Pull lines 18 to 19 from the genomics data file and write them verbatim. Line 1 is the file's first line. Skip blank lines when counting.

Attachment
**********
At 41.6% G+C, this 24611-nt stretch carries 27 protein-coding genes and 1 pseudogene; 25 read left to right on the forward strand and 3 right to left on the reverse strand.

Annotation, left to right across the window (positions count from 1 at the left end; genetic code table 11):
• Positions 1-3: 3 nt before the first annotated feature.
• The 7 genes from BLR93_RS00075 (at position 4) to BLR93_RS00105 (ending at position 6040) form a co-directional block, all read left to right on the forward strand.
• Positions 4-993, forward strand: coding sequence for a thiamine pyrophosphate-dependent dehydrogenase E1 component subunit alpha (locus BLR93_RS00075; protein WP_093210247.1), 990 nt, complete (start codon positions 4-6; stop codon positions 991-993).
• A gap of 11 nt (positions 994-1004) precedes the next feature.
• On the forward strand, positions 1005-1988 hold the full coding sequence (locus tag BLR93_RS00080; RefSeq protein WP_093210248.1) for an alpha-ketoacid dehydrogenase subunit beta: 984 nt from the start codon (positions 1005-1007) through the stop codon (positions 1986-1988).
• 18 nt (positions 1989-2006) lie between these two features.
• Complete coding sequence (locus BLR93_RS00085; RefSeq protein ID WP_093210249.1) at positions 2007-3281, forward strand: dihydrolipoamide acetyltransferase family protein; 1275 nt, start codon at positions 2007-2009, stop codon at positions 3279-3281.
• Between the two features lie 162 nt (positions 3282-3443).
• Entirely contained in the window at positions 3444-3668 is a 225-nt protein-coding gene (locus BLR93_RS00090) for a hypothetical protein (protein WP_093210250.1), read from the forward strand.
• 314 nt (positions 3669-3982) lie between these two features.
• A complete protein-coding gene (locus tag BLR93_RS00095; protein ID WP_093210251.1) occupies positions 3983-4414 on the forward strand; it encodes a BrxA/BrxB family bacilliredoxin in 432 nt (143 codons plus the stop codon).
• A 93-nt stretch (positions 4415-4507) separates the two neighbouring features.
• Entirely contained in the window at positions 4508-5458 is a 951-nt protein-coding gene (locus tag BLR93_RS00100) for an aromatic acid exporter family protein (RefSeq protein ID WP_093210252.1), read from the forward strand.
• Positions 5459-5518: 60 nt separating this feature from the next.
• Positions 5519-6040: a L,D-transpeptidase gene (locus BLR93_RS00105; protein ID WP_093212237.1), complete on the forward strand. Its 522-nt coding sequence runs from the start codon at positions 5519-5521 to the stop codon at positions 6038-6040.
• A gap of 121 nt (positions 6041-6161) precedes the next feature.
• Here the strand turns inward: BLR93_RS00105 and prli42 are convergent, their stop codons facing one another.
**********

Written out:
• A gap of 121 nt (positions 6041-6161) precedes the next feature.
• Here the strand turns inward: BLR93_RS00105 and prli42 are convergent, their stop codons facing one another.